Coronavirus-Related Scams Rise as Hackers Take Advantage of Pandemic

On Wednesday, a member of the Federal Bureau of Investigation's Internet Crime Complaint Center (IC3) said that this year it has received over 20,000 complaints of cyber threats related to the ongoing COVID-19 epidemic. These threats include various types of internet fraud like scams, computer viruses and malicious emails.

In a virtual conference hosted by CrowdStrike, a cybersecurity organization, Tonya Ugoretz, deputy assistant director of the FBI's Cyber Division, said that by the second week of June, the IC3 had already had as many complaints as it had received in all of 2019.

The cyber threats have come both from foreign actors trying to obtain COVID-19 research and from cybercriminals looking to exploit data security vulnerabilities among computer users newly working from home. Health agencies have also faced ransomware attacks on their networks by hackers threatening to lock up or delete sensitive health information unless agencies pay exorbitant amounts.

Near the start of the epidemic, researchers at the cybersecurity company Barracuda Networks reported a 667 percent increase in "phishing" emails. In these emails, cybercriminals encouraged recipients to click links or download attachments that would infect computers with viruses.

coronavirus COVID-19 cyber crime
A hacker commits a cyber crime. Getty

The IC3 was receiving between 3,000 and 4,000 complaints of cyber threats each day, Ugoretz mentioned in mid-April. Before the epidemic began, the IC3 only received about 1,000 complaints a day.

Additionally, both the World Health Organization and the Department of Health and Human Services have been targeted by such attacks, according to political newspaper The Hill.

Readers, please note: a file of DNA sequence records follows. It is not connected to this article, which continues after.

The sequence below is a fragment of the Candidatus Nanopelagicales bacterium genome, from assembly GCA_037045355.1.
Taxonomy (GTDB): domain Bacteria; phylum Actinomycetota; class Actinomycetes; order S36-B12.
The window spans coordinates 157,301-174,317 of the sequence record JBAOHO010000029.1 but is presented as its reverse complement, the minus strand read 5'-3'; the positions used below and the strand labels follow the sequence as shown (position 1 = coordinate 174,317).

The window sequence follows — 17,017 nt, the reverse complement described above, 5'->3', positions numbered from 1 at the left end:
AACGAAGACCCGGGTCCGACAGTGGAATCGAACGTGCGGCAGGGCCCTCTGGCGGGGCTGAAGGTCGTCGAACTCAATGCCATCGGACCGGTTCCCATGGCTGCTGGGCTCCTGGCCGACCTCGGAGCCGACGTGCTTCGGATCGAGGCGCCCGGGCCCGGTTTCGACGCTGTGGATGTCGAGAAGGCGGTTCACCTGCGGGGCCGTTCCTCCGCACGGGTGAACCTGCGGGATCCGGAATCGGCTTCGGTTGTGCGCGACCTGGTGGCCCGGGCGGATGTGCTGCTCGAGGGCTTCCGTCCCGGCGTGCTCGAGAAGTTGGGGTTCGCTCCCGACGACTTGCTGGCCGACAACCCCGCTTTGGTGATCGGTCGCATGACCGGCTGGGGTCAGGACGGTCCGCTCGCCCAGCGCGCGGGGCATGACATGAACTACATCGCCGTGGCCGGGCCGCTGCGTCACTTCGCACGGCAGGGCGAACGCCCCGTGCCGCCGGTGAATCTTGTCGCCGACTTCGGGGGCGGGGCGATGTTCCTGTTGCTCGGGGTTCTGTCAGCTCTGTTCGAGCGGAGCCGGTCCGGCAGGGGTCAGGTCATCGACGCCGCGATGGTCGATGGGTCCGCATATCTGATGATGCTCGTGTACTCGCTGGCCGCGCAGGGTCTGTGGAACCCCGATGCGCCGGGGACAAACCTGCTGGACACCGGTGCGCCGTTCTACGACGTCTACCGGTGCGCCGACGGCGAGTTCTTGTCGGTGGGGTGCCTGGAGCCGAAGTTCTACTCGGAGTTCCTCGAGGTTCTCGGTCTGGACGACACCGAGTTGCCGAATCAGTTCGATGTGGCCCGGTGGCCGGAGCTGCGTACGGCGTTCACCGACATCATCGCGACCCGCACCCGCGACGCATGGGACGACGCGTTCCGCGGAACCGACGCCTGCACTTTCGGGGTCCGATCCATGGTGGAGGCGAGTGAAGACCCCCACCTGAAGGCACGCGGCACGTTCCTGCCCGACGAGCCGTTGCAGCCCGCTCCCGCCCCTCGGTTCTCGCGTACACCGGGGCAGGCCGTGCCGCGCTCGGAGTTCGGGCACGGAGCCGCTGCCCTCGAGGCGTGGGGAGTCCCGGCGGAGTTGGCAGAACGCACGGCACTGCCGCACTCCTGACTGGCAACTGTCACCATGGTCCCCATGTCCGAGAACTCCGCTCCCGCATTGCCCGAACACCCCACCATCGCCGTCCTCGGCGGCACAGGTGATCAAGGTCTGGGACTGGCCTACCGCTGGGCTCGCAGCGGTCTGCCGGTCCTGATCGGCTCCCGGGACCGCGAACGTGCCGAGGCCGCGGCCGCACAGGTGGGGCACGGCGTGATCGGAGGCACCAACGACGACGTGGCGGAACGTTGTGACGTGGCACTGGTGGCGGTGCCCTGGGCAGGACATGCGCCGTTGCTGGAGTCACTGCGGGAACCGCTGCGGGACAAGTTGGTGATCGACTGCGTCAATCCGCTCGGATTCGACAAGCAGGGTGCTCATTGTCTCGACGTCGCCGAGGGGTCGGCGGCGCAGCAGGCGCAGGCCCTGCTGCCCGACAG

However, the attacks on both groups were unsuccessful and were reported to the Department of Homeland Security's Cybersecurity and Infrastructure Security Agency (CISA) for investigation.

In mid-May, CISA and the Federal Bureau of Investigation (FBI) announced in a joint statement that Chinese "cyber actors and non-traditional collectors... have been observed attempting to identify and illicitly obtain valuable intellectual property (IP) and public health data related to vaccines, treatments, and testing from networks and personnel affiliated with COVID-19-related research."

The FBI and CISA advised health care, pharmaceutical, and research sectors working on coronavirus to "maintain dedicated cybersecurity and insider threat practices" in order to keep out potential hackers and cyber-thieves.

Additionally, the agencies suggested that organizations patch all internet-connected servers, as well as software processing internet data and other systems for critical vulnerabilities. They also suggested that U.S. organizations actively scan web applications for unauthorized access, modifications, or anomalous activities and improve users' credential requirements alongside requiring multi-factor authentication.